Monday, April 20, 2015

And the Wall Comes Down...Part 1

Our beautiful basement view of the sunset

As I've mentioned before (here and here), we are using this spring and summer to do some Kitchen Renovation Prep before we (hopefully) start the full demo and rebuild Labor Day Weekend.

The biggest part of this renovation is taking down the wall between the Kitchen and Dining Room.  It is a load-bearing wall, so we need to replace it with a structural support beam up at the ceiling.  But as my Dad pointed out recently, we could take down the lathe and plaster now and just leave the studs up until we are ready to put up the beam.  I am really looking forward to having that wall down so I jumped at that idea!

All of my nephews and one of my nieces (surprisingly the baby doesn't care much) have been very excited about the idea of helping to take down the wall (destruction is the fun part for all ages), especially my littlest nephew who was asking me about it ALL THE TIME.  So I waited until they could come to help and my Mom & Dad could come direct and this past Saturday was the day.

This was really fun and went way faster than I thought it would and was way messier than I thought it would be.  But now when we get into full demo mode this Fall I will have a better idea of what to expect.  All the dust everywhere forever.

We haven't taken all of it down, we left everything up around the bathroom "hallway," part of the top on the kitchen side, and most of the chimney, and I'm not sure when we'll finish that.  Maybe we will soon before we put the beam up or maybe just as part of that project.

We just whacked at the plaster with various tools to break it into pieces and then pried the pieces off the lathe, and then went back and pried all the lathe off the studs (once the wood trim was down).

My dad has an incredible gift of patience when it comes to doing projects with little kids around.  He always figures out a way to have them involved and feel proud of how they're helping.  He doesn't get frustrated with their questions or how their involvement makes the project take longer.  He just enjoys sharing his knowledge and spending time with the little ones.  My dad is pretty much the best!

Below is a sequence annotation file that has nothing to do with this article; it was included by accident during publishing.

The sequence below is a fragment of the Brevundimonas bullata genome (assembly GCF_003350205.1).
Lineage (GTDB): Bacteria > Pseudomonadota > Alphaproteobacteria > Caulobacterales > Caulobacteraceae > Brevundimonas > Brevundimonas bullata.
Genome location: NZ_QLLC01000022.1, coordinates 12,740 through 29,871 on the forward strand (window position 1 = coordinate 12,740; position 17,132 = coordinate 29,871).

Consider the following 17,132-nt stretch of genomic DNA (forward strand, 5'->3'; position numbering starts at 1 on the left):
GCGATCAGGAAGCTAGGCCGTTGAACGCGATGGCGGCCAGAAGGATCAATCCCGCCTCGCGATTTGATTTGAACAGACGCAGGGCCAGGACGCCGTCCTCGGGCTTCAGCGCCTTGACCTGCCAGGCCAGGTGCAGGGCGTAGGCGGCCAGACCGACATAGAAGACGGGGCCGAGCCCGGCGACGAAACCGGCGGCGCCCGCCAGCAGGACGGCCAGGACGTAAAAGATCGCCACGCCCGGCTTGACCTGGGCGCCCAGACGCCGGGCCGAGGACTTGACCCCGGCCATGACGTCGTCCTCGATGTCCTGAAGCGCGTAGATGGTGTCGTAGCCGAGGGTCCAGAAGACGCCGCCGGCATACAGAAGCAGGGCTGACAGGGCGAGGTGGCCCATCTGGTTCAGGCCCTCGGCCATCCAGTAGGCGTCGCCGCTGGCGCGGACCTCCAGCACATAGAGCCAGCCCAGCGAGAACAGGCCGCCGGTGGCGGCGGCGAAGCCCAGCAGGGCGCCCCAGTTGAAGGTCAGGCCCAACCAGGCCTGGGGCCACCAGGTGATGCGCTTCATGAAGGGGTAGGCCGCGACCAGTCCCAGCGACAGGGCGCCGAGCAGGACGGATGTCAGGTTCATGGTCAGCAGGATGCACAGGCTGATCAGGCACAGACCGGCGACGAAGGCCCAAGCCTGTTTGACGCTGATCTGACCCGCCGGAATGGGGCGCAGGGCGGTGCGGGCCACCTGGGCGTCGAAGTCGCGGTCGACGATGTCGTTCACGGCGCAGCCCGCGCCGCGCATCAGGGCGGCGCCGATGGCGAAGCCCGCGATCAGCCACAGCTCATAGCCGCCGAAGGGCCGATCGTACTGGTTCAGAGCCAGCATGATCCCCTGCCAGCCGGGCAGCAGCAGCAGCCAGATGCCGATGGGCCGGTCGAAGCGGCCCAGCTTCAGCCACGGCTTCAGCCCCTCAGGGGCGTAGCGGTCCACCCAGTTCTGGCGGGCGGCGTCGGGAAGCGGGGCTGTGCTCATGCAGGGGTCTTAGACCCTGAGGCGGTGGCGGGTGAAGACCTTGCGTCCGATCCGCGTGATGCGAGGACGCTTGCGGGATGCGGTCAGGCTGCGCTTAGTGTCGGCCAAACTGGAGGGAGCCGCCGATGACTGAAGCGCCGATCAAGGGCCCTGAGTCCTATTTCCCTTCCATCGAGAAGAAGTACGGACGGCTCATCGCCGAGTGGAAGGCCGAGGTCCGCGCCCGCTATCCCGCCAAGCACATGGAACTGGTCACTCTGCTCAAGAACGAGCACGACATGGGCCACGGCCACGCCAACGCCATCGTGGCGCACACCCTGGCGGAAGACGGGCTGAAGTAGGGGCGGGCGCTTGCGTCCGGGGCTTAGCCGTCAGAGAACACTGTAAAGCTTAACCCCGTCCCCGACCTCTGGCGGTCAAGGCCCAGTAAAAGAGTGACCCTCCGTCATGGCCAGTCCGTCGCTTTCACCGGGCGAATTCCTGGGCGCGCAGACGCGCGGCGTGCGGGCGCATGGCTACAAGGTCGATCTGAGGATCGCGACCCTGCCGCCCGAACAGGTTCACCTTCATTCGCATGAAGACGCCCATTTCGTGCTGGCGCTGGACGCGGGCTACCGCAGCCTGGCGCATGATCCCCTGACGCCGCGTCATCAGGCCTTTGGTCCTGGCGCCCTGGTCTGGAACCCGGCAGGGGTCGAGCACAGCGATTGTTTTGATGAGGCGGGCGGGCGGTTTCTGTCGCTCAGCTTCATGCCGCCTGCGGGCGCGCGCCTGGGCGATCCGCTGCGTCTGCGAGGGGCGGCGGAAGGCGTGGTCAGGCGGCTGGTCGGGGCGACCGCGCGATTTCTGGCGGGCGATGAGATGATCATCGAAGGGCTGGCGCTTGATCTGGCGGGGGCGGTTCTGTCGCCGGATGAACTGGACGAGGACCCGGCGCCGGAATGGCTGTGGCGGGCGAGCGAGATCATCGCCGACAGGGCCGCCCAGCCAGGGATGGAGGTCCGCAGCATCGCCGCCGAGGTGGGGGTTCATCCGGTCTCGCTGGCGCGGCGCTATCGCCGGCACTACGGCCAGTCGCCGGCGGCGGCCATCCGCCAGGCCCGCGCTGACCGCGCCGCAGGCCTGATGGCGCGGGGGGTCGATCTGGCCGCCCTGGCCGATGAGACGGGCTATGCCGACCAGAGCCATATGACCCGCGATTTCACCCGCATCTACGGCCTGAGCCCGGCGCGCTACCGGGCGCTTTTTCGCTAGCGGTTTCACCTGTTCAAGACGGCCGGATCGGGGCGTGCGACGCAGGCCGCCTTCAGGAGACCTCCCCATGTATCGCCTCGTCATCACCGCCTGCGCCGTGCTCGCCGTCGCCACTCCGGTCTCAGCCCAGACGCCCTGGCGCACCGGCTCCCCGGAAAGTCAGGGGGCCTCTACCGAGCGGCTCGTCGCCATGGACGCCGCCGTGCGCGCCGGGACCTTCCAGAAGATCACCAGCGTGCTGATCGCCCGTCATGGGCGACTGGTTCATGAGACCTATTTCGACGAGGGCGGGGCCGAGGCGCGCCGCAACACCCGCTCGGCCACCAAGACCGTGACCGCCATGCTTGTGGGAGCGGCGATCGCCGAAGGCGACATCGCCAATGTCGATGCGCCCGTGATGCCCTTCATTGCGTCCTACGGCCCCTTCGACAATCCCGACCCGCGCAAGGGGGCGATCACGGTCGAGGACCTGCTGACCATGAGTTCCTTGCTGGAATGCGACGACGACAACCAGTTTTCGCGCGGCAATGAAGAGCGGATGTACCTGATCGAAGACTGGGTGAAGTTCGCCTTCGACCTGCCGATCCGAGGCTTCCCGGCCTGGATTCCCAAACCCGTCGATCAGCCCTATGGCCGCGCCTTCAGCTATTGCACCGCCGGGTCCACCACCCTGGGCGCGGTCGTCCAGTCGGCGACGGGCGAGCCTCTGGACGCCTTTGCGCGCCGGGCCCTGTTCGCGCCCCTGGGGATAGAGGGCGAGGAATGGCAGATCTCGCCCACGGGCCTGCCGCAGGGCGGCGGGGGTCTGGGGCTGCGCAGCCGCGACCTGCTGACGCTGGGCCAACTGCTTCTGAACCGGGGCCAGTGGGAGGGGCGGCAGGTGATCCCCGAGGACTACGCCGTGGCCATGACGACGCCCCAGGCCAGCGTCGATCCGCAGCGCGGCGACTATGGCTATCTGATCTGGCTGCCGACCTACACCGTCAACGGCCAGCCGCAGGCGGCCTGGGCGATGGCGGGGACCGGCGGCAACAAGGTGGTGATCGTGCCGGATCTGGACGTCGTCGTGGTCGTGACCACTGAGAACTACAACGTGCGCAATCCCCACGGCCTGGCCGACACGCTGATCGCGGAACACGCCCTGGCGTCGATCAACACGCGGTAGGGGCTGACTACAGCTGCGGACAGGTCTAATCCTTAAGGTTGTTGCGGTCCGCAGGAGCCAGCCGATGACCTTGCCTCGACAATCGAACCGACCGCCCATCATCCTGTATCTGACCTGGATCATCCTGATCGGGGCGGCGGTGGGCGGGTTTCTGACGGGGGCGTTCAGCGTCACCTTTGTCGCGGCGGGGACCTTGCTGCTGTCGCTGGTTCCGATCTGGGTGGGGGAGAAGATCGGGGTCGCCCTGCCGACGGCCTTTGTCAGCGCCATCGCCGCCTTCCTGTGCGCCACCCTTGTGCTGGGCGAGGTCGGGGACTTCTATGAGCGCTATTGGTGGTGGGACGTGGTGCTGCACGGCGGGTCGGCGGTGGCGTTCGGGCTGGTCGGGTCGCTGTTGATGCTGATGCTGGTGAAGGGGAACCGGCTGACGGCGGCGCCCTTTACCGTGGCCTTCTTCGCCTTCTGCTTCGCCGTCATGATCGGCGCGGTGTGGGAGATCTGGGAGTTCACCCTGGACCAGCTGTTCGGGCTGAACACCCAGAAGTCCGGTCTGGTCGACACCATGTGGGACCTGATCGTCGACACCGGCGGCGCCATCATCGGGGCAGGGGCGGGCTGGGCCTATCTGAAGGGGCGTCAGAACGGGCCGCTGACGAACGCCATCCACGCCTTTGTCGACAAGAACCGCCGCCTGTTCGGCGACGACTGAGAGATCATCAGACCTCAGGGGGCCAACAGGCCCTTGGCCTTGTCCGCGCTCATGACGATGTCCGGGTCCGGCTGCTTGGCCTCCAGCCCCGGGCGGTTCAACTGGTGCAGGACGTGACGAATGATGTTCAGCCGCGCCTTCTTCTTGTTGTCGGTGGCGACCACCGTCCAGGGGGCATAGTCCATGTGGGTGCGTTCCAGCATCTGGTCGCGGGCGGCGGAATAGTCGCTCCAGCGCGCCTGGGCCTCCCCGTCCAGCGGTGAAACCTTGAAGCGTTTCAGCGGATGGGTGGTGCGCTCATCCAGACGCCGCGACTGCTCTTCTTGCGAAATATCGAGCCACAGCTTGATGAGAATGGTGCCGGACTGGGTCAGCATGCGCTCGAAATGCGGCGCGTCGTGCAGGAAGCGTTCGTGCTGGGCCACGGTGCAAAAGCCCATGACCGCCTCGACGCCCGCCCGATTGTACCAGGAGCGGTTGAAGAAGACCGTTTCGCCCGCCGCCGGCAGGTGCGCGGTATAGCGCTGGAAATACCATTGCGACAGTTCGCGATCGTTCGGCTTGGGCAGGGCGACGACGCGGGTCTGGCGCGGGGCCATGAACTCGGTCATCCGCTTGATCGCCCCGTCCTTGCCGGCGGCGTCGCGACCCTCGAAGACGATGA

At a certain point we had to carefully pry off the nice original wood work.  We are saving it and can hopefully use it when we add a second bathroom to help it look original to the house.  Once we had the trim off getting the lathe off was much easier.

Grandson, Son, Father, Grandson
This is what it looked like when stopped for the day:


And here is what it looks like today after Corey & I did some more work on our own:

This is the lathe that we took down.  This is from part of one wall so when we do the full demo....oy vey
The small amount in the box has the nails removed #tedious

And here is the view from the Kitchen side:

We still have to finish getting the plaster off of the brick and up towards the ceiling (we can't touch the lathe & plaster on the left because we are still using the cabinets).

Here's a quick Before & After for ya:

While the wall was coming down there was also a 2nd unit working on Part 3 of the Great Floor Shore-Up (#multitasking).  Part 2 will be up on the blog Wednesday.